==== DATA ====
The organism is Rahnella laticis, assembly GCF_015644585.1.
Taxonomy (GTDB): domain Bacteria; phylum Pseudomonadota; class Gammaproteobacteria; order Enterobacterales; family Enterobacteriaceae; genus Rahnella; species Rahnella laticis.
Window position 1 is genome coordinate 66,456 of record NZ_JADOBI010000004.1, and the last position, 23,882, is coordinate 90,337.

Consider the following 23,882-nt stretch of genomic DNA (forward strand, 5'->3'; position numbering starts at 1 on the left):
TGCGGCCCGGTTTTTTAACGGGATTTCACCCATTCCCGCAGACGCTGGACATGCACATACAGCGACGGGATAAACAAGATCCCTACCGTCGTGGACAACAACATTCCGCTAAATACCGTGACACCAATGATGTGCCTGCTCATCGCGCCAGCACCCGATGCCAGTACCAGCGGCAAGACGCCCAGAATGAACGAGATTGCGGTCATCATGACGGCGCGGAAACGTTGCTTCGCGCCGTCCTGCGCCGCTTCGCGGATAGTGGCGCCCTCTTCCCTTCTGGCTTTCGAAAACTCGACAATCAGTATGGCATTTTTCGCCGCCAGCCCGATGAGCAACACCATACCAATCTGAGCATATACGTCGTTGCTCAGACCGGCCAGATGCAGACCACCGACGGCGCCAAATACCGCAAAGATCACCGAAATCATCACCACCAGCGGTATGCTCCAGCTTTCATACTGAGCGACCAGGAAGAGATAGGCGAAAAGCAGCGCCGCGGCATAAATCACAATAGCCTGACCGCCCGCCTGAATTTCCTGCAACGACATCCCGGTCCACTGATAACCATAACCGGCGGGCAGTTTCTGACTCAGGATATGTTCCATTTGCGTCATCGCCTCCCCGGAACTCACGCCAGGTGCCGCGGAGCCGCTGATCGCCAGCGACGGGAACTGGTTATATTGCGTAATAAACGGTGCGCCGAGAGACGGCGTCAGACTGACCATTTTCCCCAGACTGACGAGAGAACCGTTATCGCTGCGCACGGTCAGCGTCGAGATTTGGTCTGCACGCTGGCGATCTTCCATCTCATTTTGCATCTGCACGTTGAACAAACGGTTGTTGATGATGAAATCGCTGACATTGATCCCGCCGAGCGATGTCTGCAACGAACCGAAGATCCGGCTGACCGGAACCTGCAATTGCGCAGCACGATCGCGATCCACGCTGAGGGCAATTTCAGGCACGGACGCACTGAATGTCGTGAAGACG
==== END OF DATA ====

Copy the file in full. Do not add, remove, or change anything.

The organism is Rahnella laticis, assembly GCF_015644585.1.
Taxonomy (GTDB): domain Bacteria; phylum Pseudomonadota; class Gammaproteobacteria; order Enterobacterales; family Enterobacteriaceae; genus Rahnella; species Rahnella laticis.
Window position 1 is genome coordinate 66,456 of record NZ_JADOBI010000004.1, and the last position, 23,882, is coordinate 90,337.

Consider the following 23,882-nt stretch of genomic DNA (forward strand, 5'->3'; position numbering starts at 1 on the left):
TGCGGCCCGGTTTTTTAACGGGATTTCACCCATTCCCGCAGACGCTGGACATGCACATACAGCGACGGGATAAACAAGATCCCTACCGTCGTGGACAACAACATTCCGCTAAATACCGTGACACCAATGATGTGCCTGCTCATCGCGCCAGCACCCGATGCCAGTACCAGCGGCAAGACGCCCAGAATGAACGAGATTGCGGTCATCATGACGGCGCGGAAACGTTGCTTCGCGCCGTCCTGCGCCGCTTCGCGGATAGTGGCGCCCTCTTCCCTTCTGGCTTTCGAAAACTCGACAATCAGTATGGCATTTTTCGCCGCCAGCCCGATGAGCAACACCATACCAATCTGAGCATATACGTCGTTGCTCAGACCGGCCAGATGCAGACCACCGACGGCGCCAAATACCGCAAAGATCACCGAAATCATCACCACCAGCGGTATGCTCCAGCTTTCATACTGAGCGACCAGGAAGAGATAGGCGAAAAGCAGCGCCGCGGCATAAATCACAATAGCCTGACCGCCCGCCTGAATTTCCTGCAACGACATCCCGGTCCACTGATAACCATAACCGGCGGGCAGTTTCTGACTCAGGATATGTTCCATTTGCGTCATCGCCTCCCCGGAACTCACGCCAGGTGCCGCGGAGCCGCTGATCGCCAGCGACGGGAACTGGTTATATTGCGTAATAAACGGTGCGCCGAGAGACGGCGTCAGACTGACCATTTTCCCCAGACTGACGAGAGAACCGTTATCGCTGCGCACGGTCAGCGTCGAGATTTGGTCTGCACGCTGGCGATCTTCCATCTCATTTTGCATCTGCACGTTGAACAAACGGTTGTTGATGATGAAATCGCTGACATTGATCCCGCCGAGCGATGTCTGCAACGAACCGAAGATCCGGCTGACCGGAACCTGCAATTGCGCAGCACGATCGCGATCCACGCTGAGGGCAATTTCAGGCACGGACGCACTGAATGTCGTGAAGACG